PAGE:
The language used in loan documents can sound like anything but plain English. Here's a short guide to some phrases you might come across in your loan application, translated into plain talk.
Bad or poor credit If someone has poor credit, that means that they probably have a history of late payments on loans or credit cards. People with poor credit will either be unable to borrow, or will have to borrow at a higher interest rate. See Credit History below.
Capitalization If your loan is building up interest over time, but you are not making payments, the lender may, at a certain time, add all the unpaid interest to your loan and give you a new loan with that larger amount as the "principal" – the new amount that you will have to pay back.
Co-signer This is someone who agrees to pay back your loan if you don’t. You’ll get lower rates with a co-signer, but if you can’t make the payments, the co-signer will have to. Some people who co-signed on their children's student loans have found they need to delay retirement in order to have the income to pay the loans back.
Collection(s) When lenders have special companies call you to make sure you make your payments.
Credit History, Credit Score, Good Credit The rating that lenders use to rate a borrower's reliability in paying back a loan. If you borrow money or have a credit card, and you make all the payments on time, then you will have a good credit score, good credit history, and/or good credit.
Default This is a bad thing. It’s when a borrower stops making payments. There are usually a number of negative consequences when this happens.
Establishing credit If you have never borrowed, you may have no credit score. Borrowing and paying back student loans, and paying credit cards on time will help you establish good credit.
Interest Interest is one of the ways that lenders make money on the amounts you borrow from them. It’s a percentage that is added to the amount you borrow, calculated at an annual rate. When their materials refer to an APR (annual percentage rate), that number includes both interest and fees.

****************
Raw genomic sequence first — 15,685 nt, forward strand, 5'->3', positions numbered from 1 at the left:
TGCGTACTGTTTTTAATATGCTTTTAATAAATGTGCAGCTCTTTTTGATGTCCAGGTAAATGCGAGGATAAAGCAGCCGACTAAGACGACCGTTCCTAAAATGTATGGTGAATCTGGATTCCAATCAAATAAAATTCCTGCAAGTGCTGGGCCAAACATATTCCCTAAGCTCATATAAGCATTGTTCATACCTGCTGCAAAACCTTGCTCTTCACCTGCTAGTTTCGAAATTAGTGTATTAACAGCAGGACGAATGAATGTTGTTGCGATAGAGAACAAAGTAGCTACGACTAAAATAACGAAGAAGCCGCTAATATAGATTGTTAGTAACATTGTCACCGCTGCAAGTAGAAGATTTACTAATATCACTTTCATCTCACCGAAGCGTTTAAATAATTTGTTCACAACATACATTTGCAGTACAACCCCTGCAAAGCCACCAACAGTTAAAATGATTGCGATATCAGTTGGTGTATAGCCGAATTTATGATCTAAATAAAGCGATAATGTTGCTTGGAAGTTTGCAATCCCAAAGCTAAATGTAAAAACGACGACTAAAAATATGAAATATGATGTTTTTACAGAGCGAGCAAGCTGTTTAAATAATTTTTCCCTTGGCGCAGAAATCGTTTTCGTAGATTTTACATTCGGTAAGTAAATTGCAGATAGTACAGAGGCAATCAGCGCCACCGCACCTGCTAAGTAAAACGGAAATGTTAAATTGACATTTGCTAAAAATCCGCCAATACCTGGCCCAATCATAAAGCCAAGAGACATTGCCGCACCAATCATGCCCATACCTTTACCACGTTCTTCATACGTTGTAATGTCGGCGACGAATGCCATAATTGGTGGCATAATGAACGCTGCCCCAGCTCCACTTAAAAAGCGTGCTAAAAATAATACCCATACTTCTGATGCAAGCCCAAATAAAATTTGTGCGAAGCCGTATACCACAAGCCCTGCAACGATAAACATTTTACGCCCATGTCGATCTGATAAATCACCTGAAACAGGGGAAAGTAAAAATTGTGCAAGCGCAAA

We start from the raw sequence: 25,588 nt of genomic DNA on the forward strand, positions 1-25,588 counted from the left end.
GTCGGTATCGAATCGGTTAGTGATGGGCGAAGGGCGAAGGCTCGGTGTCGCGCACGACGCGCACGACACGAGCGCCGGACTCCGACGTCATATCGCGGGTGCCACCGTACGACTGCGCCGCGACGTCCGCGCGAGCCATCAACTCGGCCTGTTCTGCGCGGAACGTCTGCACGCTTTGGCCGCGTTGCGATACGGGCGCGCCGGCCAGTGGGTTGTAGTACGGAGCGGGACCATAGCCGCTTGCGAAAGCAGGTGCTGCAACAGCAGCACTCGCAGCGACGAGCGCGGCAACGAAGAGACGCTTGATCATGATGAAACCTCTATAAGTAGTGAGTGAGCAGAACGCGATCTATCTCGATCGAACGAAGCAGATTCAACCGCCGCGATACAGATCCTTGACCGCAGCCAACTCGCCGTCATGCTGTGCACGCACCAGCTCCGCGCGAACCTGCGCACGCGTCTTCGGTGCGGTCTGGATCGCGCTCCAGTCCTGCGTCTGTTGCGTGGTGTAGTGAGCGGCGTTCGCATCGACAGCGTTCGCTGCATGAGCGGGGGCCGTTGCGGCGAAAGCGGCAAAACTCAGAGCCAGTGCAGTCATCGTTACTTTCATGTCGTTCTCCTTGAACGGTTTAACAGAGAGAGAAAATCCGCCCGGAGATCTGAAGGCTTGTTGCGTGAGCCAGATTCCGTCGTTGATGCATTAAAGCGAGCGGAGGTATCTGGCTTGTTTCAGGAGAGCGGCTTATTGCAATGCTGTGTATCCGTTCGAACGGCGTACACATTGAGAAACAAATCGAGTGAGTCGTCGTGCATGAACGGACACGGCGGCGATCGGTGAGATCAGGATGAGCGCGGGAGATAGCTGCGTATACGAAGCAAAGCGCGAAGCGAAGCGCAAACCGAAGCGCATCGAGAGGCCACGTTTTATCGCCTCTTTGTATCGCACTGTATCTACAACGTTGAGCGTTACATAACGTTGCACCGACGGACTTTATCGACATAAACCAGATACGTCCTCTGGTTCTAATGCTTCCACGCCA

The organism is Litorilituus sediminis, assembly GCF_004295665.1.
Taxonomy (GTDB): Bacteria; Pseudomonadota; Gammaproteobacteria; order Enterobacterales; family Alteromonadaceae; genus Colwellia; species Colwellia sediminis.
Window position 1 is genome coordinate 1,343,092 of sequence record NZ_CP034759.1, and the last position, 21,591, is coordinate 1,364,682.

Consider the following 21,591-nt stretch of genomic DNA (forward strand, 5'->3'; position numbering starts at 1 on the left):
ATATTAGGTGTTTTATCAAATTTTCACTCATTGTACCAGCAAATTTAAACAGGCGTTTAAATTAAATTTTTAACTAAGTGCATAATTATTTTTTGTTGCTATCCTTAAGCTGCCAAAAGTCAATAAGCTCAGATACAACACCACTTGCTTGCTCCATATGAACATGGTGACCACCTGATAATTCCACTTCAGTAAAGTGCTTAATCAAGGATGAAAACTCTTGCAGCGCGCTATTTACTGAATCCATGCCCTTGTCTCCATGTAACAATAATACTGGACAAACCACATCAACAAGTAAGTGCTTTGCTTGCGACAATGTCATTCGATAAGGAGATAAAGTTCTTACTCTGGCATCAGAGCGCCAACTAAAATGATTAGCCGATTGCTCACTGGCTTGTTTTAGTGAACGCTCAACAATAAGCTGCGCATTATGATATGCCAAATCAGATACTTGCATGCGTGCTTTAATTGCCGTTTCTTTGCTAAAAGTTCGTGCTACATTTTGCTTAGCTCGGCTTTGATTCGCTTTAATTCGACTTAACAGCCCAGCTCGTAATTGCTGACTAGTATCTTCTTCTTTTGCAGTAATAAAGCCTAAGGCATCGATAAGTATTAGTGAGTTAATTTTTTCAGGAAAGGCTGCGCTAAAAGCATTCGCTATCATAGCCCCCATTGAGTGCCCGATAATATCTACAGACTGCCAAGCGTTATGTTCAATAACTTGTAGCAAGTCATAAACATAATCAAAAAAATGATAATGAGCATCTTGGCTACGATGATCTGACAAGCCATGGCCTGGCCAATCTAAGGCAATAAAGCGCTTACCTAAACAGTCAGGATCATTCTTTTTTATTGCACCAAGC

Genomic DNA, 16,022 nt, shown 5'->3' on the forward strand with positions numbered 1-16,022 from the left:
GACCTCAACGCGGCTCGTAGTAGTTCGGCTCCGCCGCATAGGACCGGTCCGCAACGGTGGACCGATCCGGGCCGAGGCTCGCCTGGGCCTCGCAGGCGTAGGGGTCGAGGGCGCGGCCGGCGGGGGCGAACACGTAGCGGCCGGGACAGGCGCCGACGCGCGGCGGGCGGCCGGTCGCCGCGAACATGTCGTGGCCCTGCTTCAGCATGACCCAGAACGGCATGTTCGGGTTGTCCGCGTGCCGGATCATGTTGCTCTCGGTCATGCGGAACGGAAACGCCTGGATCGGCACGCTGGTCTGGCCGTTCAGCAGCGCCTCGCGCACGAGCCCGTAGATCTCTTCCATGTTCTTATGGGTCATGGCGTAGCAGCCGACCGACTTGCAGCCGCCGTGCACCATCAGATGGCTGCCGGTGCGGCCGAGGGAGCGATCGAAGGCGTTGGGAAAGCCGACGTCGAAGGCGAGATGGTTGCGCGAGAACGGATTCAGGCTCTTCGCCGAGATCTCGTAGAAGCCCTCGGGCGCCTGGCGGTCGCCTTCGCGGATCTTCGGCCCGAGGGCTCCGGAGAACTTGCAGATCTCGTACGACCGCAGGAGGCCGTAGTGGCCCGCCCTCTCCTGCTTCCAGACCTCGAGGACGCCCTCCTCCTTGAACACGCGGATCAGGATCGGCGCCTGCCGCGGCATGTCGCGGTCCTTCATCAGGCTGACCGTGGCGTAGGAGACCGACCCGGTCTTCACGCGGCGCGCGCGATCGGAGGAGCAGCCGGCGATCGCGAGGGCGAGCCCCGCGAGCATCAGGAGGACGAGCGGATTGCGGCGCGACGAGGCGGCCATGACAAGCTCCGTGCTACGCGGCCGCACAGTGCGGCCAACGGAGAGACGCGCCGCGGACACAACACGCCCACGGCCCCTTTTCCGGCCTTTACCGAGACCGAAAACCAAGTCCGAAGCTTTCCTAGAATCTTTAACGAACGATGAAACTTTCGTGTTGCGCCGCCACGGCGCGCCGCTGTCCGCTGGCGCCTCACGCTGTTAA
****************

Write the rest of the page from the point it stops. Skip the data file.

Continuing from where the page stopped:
Loan fees This is an amount taken out of your loan every time you begin the process of borrowing more money. Loan fees are designed to pay for the time and effort that lenders put into processing their paperwork.
Loan servicer This is the business that handles the monthly statements and billing for your loan. They may or may not be part of the organization lending you the money.
Loan term This is the pre-agreed time you have to pay your loan back. In most cases, the term is set at the time you borrow, but with student loans it is set when you graduate. Normally most people take ten years. But if you pay it off faster, it will cost you less, because there is less time for the interest to add on.
Parent Plus loans These are loans that the federal government makes to your parents for your education -- provided they have good credit and enough income to pay the loans back. (see credit history)
Private loans These loans are made to students or their parents by private loan companies. Since these companies need to make a profit, the rates are often high. Each company has its own forms you must fill out.
Promissory note This is an agreement that the student (or parent) signs in which they promise to pay back a student loan. It outlines the details of the loan including the rate, the amount and when it needs to be paid back. Sometimes there are other restrictions including what the money can be used for.
Simple interest, compound interest Simple interest means you pay the interest rate times the amount of your loan every year. Compound interest is when you pay interest on the interest that's adding up, as well as the amount you borrowed. Student loans are calculated using simple interest.
Stafford Loans, William D. Ford loans, Federal Unsubsidized loans, Federal Subsidized loans These are various names for the student loans issued by the Federal Government. They are also known as Federal Direct loans.
Subsidized loans Subsidized loans are for students with financial need. With a subsidized loan, the government pays (or subsidizes) the interest while you are in school. This makes these loans less expensive to pay back.
Unsubsidized loans The interest on an unsubsidized loan begins to be charged as soon as the college gets the money for the semester. In other words, the interest starts adding up while you're in college, as opposed to a subsidized loan which doesn't add interest until after you graduate.